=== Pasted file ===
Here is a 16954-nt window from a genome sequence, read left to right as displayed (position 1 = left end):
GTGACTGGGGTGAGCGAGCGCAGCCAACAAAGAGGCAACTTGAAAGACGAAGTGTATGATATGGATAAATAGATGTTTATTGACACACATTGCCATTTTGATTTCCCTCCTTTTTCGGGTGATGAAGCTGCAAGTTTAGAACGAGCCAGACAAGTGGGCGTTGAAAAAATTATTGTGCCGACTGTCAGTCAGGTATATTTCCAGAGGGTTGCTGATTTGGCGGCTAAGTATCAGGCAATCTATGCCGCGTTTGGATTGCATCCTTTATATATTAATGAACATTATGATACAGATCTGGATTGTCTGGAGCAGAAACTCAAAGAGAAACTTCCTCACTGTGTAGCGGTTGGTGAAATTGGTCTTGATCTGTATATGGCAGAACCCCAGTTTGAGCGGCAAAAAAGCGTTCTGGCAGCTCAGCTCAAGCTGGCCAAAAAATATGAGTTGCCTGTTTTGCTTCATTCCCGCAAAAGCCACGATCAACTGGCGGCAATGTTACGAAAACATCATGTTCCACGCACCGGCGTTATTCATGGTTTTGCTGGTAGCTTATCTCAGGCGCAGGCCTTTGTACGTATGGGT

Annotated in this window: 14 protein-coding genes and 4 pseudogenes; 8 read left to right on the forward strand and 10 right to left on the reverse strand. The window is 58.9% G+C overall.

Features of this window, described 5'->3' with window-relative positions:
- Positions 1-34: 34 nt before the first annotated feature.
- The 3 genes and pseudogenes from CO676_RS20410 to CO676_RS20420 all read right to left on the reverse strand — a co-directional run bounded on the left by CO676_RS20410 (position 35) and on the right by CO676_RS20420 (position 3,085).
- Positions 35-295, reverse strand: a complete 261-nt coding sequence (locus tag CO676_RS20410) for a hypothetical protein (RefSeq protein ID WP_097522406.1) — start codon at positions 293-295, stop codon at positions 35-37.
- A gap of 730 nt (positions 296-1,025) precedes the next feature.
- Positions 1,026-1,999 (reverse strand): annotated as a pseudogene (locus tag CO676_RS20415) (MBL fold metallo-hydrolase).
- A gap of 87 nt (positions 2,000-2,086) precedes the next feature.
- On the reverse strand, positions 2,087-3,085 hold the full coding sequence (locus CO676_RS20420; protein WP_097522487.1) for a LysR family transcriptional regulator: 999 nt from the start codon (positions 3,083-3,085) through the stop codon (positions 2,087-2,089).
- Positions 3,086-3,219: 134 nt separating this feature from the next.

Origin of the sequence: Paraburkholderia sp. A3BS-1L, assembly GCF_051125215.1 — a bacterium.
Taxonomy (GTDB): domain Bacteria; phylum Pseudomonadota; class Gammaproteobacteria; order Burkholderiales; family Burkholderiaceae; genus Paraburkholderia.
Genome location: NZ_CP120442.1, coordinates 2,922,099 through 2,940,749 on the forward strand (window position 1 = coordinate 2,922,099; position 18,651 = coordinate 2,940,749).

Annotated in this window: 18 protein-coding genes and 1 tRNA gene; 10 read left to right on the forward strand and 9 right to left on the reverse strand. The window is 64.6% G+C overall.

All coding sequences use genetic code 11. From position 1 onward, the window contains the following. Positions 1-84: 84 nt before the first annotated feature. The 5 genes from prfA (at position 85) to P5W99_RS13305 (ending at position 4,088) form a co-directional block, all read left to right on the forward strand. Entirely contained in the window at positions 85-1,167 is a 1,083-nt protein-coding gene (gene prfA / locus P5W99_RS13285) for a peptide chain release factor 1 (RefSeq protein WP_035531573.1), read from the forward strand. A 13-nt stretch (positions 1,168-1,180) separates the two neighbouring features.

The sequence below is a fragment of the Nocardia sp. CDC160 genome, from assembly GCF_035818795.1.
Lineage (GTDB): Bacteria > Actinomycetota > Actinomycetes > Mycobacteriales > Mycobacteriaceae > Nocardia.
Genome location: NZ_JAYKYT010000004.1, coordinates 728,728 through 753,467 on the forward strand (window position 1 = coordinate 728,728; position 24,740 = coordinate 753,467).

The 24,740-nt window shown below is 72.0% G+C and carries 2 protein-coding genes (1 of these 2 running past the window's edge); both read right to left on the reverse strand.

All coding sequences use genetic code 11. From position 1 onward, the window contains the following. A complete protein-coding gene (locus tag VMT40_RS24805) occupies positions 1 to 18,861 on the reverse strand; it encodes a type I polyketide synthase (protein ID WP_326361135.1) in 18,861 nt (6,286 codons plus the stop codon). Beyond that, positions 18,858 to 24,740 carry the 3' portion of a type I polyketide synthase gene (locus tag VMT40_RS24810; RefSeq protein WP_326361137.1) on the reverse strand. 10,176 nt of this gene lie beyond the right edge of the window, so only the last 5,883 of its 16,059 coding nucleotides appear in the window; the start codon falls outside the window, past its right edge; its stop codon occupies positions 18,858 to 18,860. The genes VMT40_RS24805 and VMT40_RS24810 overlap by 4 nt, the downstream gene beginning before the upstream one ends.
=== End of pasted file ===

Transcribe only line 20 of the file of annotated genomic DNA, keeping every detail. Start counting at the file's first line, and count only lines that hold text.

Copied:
Genome location: NZ_JAYKYT010000004.1, coordinates 728,728 through 753,467 on the forward strand (window position 1 = coordinate 728,728; position 24,740 = coordinate 753,467).